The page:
Quality, not quantity...|
One of the things that really depresses me as I stand on the edge of entering academia, is the sheer flood of stuff available out there. The world of mathematics is no longer a handful of 20 prominent figures writing letters to each other across Europe on all things applied and pure. It's a sprawling burocracy covering the whole of the world, and like all burocracys it makes paperwork. Lots and lots of paperwork. Most of it pointless. I suppose I ought to be glad there's such a flowering of knowledge, opportunities for everyone, etc etc... but... there's just this overwhelming depressing feeling that people are reinventing the wheel over and over and over again. Thousands of papers in hundreds of different languages that noone has time to read because they're so busy rushing to get something published as a sign of their own worth. No one can carefully learn their way up to the cutting edge anymore, as there's more than a lifetimes worth of stuff to work through, and so the subject is advanced by isolated cliques of people working on different projects taking wild leaps to try and get a fingertip on the unknown. When there was probably a group working on a different problem in a different language somewhere, that had exactly the solution to your problem if you'd only known they were important. And so the literature gets greater and greater and greater, until you can't even read all the *reviews* on a topic in a lifetime, and...
It will be ok, won't it? People will catalogue it all, and write nice intelligent text books, and all academic study won't just drown in its own mess?
|Date:||May 8th, 2004 03:00 pm (UTC)|| |
|Date:||May 8th, 2004 04:02 pm (UTC)|| |
I obviously know much less than you about the subject, but I've thought the same sort of thing about mathematical academia. I think the problem is that, as opposed to other subjects (like anthropology!), you can only really cover a topic once - at least, something is only proved once, and after that proving it again, even with a different method, isn't very useful. Choosing what topic to work on looks like a massive gamble.
|Date:||May 8th, 2004 10:56 pm (UTC)|| |
I don't think that's necessarily true. A proof with a clearer, more extendable method is considerably more useful than one which lucks it's way into existance (for example, the four colour theorem proof holds few interesting insights as it stands, and I'm hoping for a better.) A different proof may come from a different area of mathematics, with mileage to be gained from tying the areas together. A proof may well be the same, just using more modern notation, enabling people to learn that the proof exists and how it works more easily.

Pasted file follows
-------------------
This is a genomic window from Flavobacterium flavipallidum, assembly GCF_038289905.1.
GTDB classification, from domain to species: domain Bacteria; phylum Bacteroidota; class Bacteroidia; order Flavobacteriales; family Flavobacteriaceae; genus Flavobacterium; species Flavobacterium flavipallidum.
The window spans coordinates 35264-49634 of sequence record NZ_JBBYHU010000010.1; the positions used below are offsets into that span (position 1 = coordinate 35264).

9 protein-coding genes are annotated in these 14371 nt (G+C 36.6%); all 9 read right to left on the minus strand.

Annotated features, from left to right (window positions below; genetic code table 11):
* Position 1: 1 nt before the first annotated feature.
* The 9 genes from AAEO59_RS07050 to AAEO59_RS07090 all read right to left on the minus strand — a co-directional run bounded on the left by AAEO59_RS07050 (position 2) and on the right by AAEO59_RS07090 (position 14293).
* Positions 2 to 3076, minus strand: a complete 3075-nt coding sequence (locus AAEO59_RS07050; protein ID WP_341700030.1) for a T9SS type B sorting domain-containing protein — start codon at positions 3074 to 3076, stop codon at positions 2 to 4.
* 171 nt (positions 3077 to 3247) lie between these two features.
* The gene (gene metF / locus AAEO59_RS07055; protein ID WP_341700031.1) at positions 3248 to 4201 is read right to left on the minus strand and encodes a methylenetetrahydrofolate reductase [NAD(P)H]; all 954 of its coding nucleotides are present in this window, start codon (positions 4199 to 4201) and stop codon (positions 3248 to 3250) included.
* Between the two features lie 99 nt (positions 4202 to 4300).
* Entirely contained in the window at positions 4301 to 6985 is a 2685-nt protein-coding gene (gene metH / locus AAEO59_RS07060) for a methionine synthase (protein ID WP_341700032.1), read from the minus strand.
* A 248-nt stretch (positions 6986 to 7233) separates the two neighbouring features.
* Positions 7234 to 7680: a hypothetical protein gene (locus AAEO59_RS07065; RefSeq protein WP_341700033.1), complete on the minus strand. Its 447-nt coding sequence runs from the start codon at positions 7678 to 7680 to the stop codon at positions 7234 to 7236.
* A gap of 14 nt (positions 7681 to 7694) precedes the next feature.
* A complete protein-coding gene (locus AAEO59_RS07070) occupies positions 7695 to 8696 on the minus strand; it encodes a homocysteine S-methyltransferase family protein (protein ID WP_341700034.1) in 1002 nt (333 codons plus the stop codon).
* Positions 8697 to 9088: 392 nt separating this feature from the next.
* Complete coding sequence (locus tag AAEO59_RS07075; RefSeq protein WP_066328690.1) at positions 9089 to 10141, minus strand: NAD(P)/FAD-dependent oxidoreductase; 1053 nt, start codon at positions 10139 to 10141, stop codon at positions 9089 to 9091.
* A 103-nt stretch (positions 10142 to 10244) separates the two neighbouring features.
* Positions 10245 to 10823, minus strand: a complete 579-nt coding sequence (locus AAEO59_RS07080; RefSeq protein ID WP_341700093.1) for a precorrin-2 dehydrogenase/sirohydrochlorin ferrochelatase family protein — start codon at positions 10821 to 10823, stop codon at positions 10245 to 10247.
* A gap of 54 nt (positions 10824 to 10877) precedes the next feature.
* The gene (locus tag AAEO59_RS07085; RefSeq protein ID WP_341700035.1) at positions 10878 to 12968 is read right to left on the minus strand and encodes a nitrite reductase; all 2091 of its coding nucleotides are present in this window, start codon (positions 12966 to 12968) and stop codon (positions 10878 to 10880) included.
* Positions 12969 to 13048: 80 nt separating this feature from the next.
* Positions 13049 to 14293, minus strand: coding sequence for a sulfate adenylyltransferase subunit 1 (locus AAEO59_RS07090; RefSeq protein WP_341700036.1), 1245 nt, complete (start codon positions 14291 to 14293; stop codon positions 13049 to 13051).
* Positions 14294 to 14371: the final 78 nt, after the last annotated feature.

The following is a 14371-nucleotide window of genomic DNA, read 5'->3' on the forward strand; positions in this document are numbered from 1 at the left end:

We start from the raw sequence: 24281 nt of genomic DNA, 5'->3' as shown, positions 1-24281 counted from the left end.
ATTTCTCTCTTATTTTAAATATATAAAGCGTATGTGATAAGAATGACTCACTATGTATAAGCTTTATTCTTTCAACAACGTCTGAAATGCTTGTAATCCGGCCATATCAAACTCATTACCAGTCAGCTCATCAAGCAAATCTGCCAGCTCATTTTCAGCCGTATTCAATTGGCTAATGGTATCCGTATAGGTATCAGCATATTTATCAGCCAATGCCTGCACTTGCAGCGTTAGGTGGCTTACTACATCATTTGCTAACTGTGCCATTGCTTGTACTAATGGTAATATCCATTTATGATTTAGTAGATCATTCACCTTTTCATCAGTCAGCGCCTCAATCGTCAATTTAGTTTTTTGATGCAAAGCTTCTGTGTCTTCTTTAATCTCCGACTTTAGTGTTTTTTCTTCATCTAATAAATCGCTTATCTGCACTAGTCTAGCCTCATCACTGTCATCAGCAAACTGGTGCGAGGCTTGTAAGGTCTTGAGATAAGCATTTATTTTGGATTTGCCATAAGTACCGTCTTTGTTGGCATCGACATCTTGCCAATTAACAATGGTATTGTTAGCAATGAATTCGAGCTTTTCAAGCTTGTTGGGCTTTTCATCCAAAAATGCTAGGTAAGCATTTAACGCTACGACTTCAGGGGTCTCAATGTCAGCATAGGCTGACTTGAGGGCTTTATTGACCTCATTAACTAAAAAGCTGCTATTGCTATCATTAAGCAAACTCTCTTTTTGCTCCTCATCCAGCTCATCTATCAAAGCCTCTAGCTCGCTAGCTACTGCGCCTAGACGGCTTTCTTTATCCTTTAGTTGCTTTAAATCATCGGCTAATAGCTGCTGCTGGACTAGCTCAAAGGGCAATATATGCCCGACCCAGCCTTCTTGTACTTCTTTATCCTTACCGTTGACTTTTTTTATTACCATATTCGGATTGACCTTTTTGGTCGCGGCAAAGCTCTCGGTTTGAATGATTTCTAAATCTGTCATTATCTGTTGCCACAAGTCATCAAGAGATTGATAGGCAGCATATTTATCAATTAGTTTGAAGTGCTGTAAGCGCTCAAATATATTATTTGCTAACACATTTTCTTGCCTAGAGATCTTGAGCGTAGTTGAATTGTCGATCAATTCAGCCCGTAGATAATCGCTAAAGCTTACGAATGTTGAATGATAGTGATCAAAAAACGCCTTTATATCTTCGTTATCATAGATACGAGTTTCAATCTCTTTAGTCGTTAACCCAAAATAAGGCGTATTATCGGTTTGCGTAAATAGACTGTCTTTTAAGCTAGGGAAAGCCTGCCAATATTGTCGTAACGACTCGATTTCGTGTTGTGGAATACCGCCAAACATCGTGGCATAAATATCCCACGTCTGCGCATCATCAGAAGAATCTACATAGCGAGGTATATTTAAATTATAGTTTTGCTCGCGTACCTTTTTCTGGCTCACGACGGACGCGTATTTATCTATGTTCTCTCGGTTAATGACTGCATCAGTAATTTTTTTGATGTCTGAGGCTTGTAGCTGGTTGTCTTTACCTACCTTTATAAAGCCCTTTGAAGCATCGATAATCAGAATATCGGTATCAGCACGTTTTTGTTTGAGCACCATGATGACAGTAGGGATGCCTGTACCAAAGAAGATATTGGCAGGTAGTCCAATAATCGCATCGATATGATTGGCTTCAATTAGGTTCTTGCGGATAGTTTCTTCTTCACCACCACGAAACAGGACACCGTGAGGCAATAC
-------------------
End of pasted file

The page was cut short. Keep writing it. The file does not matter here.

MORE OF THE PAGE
Yes, people will make sense of it enough so that it doesn't drown in its own mass. There are people striking out in new directions, but a lot of mathematics is in doing things like seeing new things in old ways or seeing many things in one way. The really useful bits of mathematics get linked into the rest and shared around over time. Although, it must be a frustrating field, because it's hard to search for other bits that are applicable or that may be helpful, because so much is relevant to so much, much to its originators' surprise.
I am reminded of the German rocket pioneers who defected to the United States after the Second World War. Apparently, the Americans asked them how they got so far, and the Germans explained that they'd built on a largely-forgotten American's work, Robert Goddard. It's an apocryphal story AFAIK, as I'm not sure why the Germans would have known about him, but it's a neat one nonetheless.
|Date:||May 9th, 2004 12:53 am (UTC)|| |
I've heard the following description of a famous russian mathematician - that people in DAMTP would sometimes go to him with a brilliant new idea that they'd had, and he'd listen to them, say "ah yes, a very good idea", and reach down to the box file marked "papers 1955-1960" ...
|Date:||May 10th, 2004 10:47 am (UTC)|| |
David Wheeler at the CL is reputed to do the same.
Publish in English and you'll be fine. The world is odd like that.